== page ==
MPAP: Twenty-five years is quite a long time for someone to come along and ask to re-release something they made don’t you think? So, what were some of the reactions you received that you can share with us when you approached some of the members of the band?
THOM: Eh music is such a Universal and really timeless thing. Like I said, it started with a really random run-in with Jason, who I hadn’t seen in probably 15-20 years. And once we met and had some serious discussions about it, he had already, ironically, started the process of remastering Womb, and then that sort of reconnected him and Tom, who literally hadn’t spoken since Tom left the band. Then the three of us sat down and talked about it, and everyone was excited. And it was this one by one reconnection with and between the guys, but everybody was super on board, and excited. There was a bit of reconnecting and healing process, which I think has been amazingly positive, and I’m honored to even have a small hand in that.
MPAP: Not to get off subject, but it still ties into this interview, you’ve been very close to David Ellefson over the years, during anytime did you ever play any of their music or even mention Bleed or Crawl’s name to him, especially since you were such a huge fan.
THOM: David and I have spent so much time together, driving around in vans on tour, etc, that at this point I’m pretty sure we’ve talked about everything humanly imaginable. But yes, I have always sung the praises of Bleed/Crawl, and we speak a lot about music, and the formative things we grew up on, so I’m sure I have mentioned it to him on some occasion.
MPAP: Of course, Ellefson is a very busy man, who I’m sure still tries to keep his ear to the ground because he has his EMP and Combat Records label to feed as well, what does he think? I mean Bleed’s music is something totally different if you’re strictly just a fan of Megadeth, but that shouldn’t stop everyone else hearing it, right?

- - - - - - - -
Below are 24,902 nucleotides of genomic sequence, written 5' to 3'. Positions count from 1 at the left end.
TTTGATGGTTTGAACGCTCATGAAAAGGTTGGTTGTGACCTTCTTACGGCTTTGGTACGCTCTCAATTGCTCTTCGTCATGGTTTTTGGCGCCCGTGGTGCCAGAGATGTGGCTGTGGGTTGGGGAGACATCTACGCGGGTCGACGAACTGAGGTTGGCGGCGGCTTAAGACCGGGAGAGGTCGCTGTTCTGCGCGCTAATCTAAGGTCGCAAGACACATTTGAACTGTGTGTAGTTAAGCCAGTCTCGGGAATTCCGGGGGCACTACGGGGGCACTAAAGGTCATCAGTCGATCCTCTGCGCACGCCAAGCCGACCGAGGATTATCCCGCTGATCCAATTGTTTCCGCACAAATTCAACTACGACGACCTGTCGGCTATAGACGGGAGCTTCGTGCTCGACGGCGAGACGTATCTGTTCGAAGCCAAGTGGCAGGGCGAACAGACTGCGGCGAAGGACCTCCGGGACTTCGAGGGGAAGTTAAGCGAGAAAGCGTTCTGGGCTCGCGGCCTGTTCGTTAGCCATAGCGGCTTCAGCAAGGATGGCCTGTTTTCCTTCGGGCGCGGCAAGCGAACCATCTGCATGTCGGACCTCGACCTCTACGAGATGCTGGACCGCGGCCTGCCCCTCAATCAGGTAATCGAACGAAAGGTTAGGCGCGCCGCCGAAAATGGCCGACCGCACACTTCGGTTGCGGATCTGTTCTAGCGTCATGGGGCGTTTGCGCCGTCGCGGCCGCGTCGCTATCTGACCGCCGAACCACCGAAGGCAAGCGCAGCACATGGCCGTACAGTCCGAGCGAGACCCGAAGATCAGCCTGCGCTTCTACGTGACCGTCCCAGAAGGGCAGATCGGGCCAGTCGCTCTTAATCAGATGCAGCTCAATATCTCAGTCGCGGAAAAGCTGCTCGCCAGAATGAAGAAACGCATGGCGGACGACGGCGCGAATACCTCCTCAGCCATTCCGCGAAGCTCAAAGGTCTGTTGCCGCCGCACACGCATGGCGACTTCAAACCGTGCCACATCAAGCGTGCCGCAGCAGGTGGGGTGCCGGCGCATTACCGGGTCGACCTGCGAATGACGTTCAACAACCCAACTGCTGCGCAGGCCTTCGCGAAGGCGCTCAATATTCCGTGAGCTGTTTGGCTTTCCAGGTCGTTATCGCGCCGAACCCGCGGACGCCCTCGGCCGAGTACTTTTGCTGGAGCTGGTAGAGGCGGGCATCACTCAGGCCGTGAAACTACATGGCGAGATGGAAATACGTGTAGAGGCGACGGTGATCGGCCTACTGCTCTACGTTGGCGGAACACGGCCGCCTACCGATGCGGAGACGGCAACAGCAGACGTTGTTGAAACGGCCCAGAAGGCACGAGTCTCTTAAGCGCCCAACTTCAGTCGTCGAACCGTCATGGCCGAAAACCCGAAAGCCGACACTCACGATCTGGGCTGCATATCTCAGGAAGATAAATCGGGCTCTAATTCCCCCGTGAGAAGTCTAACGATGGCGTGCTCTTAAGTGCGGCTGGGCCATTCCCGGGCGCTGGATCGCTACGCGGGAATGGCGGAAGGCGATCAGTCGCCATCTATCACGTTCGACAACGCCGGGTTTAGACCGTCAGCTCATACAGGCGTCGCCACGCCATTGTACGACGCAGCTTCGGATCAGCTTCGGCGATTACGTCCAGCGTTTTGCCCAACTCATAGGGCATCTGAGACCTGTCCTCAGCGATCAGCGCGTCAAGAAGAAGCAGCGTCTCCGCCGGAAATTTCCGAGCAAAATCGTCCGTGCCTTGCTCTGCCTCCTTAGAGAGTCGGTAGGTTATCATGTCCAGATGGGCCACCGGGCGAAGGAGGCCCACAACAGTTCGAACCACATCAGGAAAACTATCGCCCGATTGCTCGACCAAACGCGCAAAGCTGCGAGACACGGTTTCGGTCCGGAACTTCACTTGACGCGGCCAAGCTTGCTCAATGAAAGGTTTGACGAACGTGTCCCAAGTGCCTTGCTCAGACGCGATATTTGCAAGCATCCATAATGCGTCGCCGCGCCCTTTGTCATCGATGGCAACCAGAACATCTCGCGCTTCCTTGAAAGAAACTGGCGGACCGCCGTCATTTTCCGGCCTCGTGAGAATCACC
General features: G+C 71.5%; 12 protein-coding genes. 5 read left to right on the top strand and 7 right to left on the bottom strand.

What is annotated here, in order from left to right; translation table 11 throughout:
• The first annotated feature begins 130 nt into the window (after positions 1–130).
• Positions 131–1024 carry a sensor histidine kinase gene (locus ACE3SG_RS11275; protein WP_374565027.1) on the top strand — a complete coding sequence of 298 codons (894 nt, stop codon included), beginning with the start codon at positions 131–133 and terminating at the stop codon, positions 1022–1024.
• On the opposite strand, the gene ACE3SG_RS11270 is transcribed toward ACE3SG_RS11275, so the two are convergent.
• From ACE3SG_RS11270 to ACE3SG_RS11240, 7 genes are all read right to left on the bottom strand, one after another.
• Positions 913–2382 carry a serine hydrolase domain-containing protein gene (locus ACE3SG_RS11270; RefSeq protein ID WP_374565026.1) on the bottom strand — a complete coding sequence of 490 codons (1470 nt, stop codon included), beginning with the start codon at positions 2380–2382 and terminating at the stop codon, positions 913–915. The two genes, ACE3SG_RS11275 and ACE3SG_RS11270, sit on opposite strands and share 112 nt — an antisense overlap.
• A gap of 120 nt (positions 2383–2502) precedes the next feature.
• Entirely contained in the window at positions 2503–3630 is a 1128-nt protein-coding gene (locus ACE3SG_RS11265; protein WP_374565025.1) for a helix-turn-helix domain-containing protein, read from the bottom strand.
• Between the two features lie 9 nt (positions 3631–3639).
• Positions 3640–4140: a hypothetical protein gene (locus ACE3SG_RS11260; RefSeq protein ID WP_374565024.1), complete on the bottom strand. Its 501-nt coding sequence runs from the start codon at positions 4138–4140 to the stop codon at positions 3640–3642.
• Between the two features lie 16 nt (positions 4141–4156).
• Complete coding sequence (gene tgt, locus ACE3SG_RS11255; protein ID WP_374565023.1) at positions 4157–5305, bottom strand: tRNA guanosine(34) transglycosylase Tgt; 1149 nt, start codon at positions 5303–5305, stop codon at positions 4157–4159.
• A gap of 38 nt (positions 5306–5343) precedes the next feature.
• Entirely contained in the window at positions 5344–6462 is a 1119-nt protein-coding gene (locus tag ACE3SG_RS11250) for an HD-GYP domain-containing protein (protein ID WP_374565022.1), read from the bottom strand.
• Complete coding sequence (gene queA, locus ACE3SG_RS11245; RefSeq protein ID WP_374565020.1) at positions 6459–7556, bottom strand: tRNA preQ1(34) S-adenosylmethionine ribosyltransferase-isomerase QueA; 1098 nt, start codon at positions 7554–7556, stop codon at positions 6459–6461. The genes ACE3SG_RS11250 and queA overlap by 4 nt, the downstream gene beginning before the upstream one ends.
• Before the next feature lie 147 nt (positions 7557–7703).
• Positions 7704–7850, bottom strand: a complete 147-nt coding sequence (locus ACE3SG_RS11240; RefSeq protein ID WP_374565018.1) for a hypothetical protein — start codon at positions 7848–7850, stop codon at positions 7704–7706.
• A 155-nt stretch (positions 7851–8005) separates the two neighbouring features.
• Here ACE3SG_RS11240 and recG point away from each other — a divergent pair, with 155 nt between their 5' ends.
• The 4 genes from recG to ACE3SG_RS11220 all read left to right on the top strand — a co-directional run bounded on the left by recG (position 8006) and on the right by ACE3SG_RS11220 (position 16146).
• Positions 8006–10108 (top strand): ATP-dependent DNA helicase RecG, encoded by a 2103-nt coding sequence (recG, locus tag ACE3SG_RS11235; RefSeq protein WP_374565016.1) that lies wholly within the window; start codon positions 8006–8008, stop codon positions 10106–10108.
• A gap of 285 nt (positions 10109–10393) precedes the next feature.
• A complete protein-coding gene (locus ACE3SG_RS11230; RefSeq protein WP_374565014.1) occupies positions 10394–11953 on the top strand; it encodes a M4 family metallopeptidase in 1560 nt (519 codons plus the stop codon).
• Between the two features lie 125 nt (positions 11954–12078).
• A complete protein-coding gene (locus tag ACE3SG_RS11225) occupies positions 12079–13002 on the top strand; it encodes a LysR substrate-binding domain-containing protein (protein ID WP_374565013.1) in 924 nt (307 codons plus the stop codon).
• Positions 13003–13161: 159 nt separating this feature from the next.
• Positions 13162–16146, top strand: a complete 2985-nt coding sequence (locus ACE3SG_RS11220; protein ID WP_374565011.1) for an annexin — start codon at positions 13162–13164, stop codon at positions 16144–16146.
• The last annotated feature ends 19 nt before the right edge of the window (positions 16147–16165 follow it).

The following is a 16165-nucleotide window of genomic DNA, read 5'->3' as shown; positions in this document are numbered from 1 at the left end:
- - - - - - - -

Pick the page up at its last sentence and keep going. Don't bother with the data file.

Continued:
THOM: Again, I am the head of A&R and really run all day to day operations, so I sort of make all those decisions. But David generally loves everything I sign, and fully gets behind and supports it. I think one of the most important things as the sort of curator of Combat 2019 is to keep pushing forward, and doing things that are different and relevant, while firmly keeping to the roots of what Combat is, and Combat in its original iteration, partnered with Earache, and did get more into releasing some seminal death and industrial death Metal records, Morbid Angel, Napalm Death, and Godflesh, who were a huge influence on Bleed/Crawl, so I definitely think Bleed fits right into that.
MPAP: Once Womb is released this summer, what’s next for Combat Records? Will we see the reissue of Earth by Crawl anytime soon after that?
THOM: Eh, those records were owned by, and made for another label, so you never know, and I’d love to, but obviously that’s a little more daunting task with more politics involved. There has been talk of another double disc release with all the Nothing Sacred and Bleed demos and B-sides, and all the unreleased, or under-released stuff, which will more than likely see the light of day. As for Combat, we have a new Sword record coming eventually, some possible Helstar releases. There’s always new stuff coming down the pipe. That’s the great thing about this business, you never know what’s gonna pop up next.
MPAP: Last question, what do you think is next for all the guys; Tim, Tom, Jason, and Bill? Do you think this Bleed reissue will revive anything for Crawl? I hear a reunion is in the works potentially.
THOM: Definitely a very good possibility. I think we’re all taking it one step at a time, and just enjoying the renewed friendships and relationships that have come out of it, and how cool that actually is.
MPAP: On behalf of Metal Pulp And Paper, I’d like to thank you, Thom, for doing this interview. We look forward to all your future endeavors with Combat and EMP.
THOM: Thanks brother appreciate it.
Check Out The Combat Records BleedWomb Press Release Here: